The deal will help the hip-hop mogul foster more Black and Brown entrepreneurs in the industry.
Sean “Diddy” Combs, the Harlem-born hip-hop mogul and businessman once known as “Puff Daddy”, may need to dust off his old moniker.
As the Wall Street Journal was the first to report on Friday, the 53-year-old Combs has agreed to buy cannabis retail stores and production facilities in New York, Illinois, and Massachusetts from Chicago-based Cresco Labs and New York-based Columbia Care for $185 million.
In doing so, Combs will become chairman and CEO of the largest Black-owned cannabis business in the $25 billion (2021 annual sales) industry once the transaction closes next year. Among his motivation for getting into cannabis is to help diversify a mostly white-owned industry. About 80% of legal weed businesses are currently owned by white people, while only 2% of businesses are Black-owned.
“The purpose is bigger than the moment,” Combs says from his home in Los Angeles. “When I looked at the staggering statistics, [Black people] get arrested four times the rate of white people. And when it got legalized, we only owned 2% of it, while 80% was owned by the people who incarcerated us. It inspired me and invigorated me to go fight as the scales are so unbalanced.”
Part of his plan will include hiring formerly incarcerated people, convincing lawmakers to create better social equity programs, and mentor and fund Black and Brown entrepreneurs.
“We don’t just want our fair share; we want what’s rightfully ours,” says Combs. “I honestly think that because of the impact that [cannabis prohibition] has had on our communities, something more fair would be 70% to Black and Brown owners and 30% to everybody else.”
Combs Enterprises will operate a total of nine dispensaries, with locations in Manhattan, Brooklyn, and Chicago, and three cannabis cultivation and production facilities in Illinois, Massachusetts and New York. Legal cannabis sales in the U.S. are expected to hit $65 billion by 2030, according to Cowen.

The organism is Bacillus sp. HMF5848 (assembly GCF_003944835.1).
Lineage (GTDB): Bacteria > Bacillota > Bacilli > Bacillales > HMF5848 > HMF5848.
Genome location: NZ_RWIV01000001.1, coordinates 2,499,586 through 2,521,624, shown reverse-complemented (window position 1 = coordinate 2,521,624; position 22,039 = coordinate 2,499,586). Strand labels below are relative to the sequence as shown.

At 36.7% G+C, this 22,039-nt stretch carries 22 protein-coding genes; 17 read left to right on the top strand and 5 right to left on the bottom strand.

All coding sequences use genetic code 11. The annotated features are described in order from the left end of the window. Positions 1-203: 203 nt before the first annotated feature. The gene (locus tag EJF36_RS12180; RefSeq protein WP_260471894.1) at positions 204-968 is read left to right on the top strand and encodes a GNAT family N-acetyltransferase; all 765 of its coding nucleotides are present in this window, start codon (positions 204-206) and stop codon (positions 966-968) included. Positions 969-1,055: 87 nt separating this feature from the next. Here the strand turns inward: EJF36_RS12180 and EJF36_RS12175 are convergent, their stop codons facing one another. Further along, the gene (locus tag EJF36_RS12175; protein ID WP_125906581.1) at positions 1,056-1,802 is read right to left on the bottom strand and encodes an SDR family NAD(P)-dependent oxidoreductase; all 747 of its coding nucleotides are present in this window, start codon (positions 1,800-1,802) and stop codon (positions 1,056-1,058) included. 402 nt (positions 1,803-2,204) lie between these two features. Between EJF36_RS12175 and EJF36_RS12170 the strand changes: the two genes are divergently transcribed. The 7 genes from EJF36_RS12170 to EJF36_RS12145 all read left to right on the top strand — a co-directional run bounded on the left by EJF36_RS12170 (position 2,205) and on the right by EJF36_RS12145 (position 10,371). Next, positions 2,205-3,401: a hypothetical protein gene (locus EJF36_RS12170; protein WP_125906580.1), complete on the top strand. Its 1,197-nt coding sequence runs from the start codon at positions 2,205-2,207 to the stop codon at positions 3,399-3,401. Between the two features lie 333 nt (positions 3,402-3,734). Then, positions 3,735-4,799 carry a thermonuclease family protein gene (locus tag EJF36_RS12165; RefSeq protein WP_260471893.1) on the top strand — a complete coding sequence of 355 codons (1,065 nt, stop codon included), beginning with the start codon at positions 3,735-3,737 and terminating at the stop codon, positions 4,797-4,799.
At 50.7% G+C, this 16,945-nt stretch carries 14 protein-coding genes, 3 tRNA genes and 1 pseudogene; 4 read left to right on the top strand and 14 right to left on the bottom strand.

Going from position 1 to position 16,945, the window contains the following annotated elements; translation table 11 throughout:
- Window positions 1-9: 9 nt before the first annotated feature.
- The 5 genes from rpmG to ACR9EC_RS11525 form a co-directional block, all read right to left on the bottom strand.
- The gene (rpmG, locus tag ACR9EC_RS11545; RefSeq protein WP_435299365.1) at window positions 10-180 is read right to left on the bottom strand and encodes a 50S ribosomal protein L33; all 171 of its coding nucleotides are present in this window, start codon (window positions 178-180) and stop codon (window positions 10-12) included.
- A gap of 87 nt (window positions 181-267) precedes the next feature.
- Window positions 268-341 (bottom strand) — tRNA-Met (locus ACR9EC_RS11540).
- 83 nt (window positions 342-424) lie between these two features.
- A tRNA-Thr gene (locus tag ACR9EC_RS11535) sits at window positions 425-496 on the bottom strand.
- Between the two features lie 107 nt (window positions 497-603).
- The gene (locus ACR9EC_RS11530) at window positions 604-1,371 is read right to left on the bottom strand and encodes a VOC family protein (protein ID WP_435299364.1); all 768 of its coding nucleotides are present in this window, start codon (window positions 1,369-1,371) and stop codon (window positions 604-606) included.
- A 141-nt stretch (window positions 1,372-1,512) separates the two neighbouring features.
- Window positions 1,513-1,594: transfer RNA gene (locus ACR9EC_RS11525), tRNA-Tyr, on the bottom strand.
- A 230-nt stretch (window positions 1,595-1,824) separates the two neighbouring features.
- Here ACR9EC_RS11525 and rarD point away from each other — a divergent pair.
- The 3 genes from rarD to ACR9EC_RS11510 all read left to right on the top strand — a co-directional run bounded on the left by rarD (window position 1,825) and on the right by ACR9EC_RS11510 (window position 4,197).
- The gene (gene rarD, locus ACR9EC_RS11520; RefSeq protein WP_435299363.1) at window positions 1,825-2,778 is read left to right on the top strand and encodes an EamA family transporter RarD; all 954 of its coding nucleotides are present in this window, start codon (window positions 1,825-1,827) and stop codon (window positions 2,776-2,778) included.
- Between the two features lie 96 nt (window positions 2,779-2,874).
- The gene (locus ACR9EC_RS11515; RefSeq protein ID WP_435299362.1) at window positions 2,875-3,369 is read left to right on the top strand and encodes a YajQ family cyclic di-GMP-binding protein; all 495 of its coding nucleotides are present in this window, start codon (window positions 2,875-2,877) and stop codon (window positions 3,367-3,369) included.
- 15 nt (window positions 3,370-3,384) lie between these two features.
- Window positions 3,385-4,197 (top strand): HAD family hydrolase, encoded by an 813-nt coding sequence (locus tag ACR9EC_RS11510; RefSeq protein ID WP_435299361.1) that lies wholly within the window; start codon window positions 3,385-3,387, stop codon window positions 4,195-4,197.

This marks Combs’ first investment in the marijuana industry, but he’s not the first hip-hop mogul who believes there’s money to be made in cannabis. Brooklyn-born billionaire Jay-Z has his own brand, Monogram, which he launched in 2020. He is also leading the company’s social justice program with a venture fund that has been seeded with $10 million. Bay Area rapper Berner cofounded one of the world’s biggest cannabis brands Cookies. Wiz Khalifa, Cypress Hill’s B Real and Method Man also have their own cannabis brands.
In March, Cresco announced that it had agreed to acquire Columbia Care for $2 billion. The assets to be purchased by Combs Enterprises are required divestitures for the acquisition agreement. Combs Enterprises will purchase the cannabis operations from both companies with $110 million in cash and $45 million in debt financing. Combs will own 100% of the equity at first but will eventually look for investors as he plans to expand the company, says Tarik Brooks, president of Combs Enterprises. (Brooks is also a board member at Cresco, however, the company said he recused himself from discussions related to the deal.)
Brooks echoes the sentiment that investing in Black-owned companies is a major motivation. “Black entrepreneurs are the fastest growing group of entrepreneurs in the country, but have the toughest time accessing capital,” Brooks says. “The only way to develop a diverse ecosystem is to make sure people have the capital and resources they need to succeed. Otherwise, they’re just set up to fail. It’s going be a big part of our mission to make the overall industry more diverse.”
Combs has been a serial entrepreneur for several decades. In the early 1990s, he started his music label, Bad Boy Records. One of his biggest stars was Christopher “The Notorious B.I.G.” Wallace (aka Biggie Smalls), the Brooklyn hip-hop artist known for hits like “Juicy.” Combs also started his own clothing company, Sean Jean in 1998, and five years later partnered with Diageo to launch his vodka brand, Ciroc. He recently launched a new R&B record label called Love and his own media company, Revolt.
Combs sees the new cannabis venture as something bigger than nine dispensaries and three cultivation facilities. He wants to build it into a Black-owned cannabis conglomerate known for its suite of brands.
“My mission is to become the Diageo of cannabis,” says Combs, “where I’m able to give people of all colors and races an equal opportunity to be entrepreneurs in this space.”
Once the deal closes, Combs will have a dispensary on Court Street in Brooklyn, across the street from Kings County Supreme Court, and a few miles from where The Notorious B.I.G. lived in Fort Greene. When asked what Biggie, who was assassinated in 1997 during a drive-by shooting in Los Angeles, would think of the new venture, Combs paused for a moment.
“I won’t lie—this would probably be one of his proudest moments,” he says. “For it to be legalized now, I’m quite sure that he would be my partner in this business. We’re going to make sure that New York is on fire—we will be number one in New York in honor of B.I.G.”